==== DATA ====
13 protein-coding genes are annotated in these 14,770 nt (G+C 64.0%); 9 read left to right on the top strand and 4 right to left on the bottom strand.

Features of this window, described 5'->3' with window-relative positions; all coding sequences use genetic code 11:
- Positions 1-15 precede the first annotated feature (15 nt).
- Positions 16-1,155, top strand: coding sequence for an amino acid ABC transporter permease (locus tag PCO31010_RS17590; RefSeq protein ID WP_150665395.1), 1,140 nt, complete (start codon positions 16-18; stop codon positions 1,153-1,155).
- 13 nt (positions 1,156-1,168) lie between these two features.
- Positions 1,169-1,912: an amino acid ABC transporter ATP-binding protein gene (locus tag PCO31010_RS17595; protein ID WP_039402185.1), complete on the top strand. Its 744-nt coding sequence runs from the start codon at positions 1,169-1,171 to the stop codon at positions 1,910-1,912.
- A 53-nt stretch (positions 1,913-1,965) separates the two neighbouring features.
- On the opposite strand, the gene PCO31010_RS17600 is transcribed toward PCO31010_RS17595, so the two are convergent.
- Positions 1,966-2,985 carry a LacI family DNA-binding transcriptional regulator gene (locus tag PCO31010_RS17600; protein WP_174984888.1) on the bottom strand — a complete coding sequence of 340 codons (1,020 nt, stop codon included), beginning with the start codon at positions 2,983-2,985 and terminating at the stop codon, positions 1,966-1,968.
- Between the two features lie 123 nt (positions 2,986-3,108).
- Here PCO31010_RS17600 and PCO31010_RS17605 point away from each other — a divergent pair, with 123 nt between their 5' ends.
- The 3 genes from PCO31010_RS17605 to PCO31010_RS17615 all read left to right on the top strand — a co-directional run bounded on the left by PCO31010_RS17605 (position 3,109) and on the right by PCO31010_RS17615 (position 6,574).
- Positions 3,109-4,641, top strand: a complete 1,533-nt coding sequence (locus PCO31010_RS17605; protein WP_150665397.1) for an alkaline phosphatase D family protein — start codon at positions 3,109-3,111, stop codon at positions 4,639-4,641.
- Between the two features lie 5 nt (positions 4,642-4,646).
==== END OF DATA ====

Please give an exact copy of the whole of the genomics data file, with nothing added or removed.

13 protein-coding genes are annotated in these 14,770 nt (G+C 64.0%); 9 read left to right on the top strand and 4 right to left on the bottom strand.

Features of this window, described 5'->3' with window-relative positions; all coding sequences use genetic code 11:
- Positions 1-15 precede the first annotated feature (15 nt).
- Positions 16-1,155, top strand: coding sequence for an amino acid ABC transporter permease (locus tag PCO31010_RS17590; RefSeq protein ID WP_150665395.1), 1,140 nt, complete (start codon positions 16-18; stop codon positions 1,153-1,155).
- 13 nt (positions 1,156-1,168) lie between these two features.
- Positions 1,169-1,912: an amino acid ABC transporter ATP-binding protein gene (locus tag PCO31010_RS17595; protein ID WP_039402185.1), complete on the top strand. Its 744-nt coding sequence runs from the start codon at positions 1,169-1,171 to the stop codon at positions 1,910-1,912.
- A 53-nt stretch (positions 1,913-1,965) separates the two neighbouring features.
- On the opposite strand, the gene PCO31010_RS17600 is transcribed toward PCO31010_RS17595, so the two are convergent.
- Positions 1,966-2,985 carry a LacI family DNA-binding transcriptional regulator gene (locus tag PCO31010_RS17600; protein WP_174984888.1) on the bottom strand — a complete coding sequence of 340 codons (1,020 nt, stop codon included), beginning with the start codon at positions 2,983-2,985 and terminating at the stop codon, positions 1,966-1,968.
- Between the two features lie 123 nt (positions 2,986-3,108).
- Here PCO31010_RS17600 and PCO31010_RS17605 point away from each other — a divergent pair, with 123 nt between their 5' ends.
- The 3 genes from PCO31010_RS17605 to PCO31010_RS17615 all read left to right on the top strand — a co-directional run bounded on the left by PCO31010_RS17605 (position 3,109) and on the right by PCO31010_RS17615 (position 6,574).
- Positions 3,109-4,641, top strand: a complete 1,533-nt coding sequence (locus PCO31010_RS17605; protein WP_150665397.1) for an alkaline phosphatase D family protein — start codon at positions 3,109-3,111, stop codon at positions 4,639-4,641.
- Between the two features lie 5 nt (positions 4,642-4,646).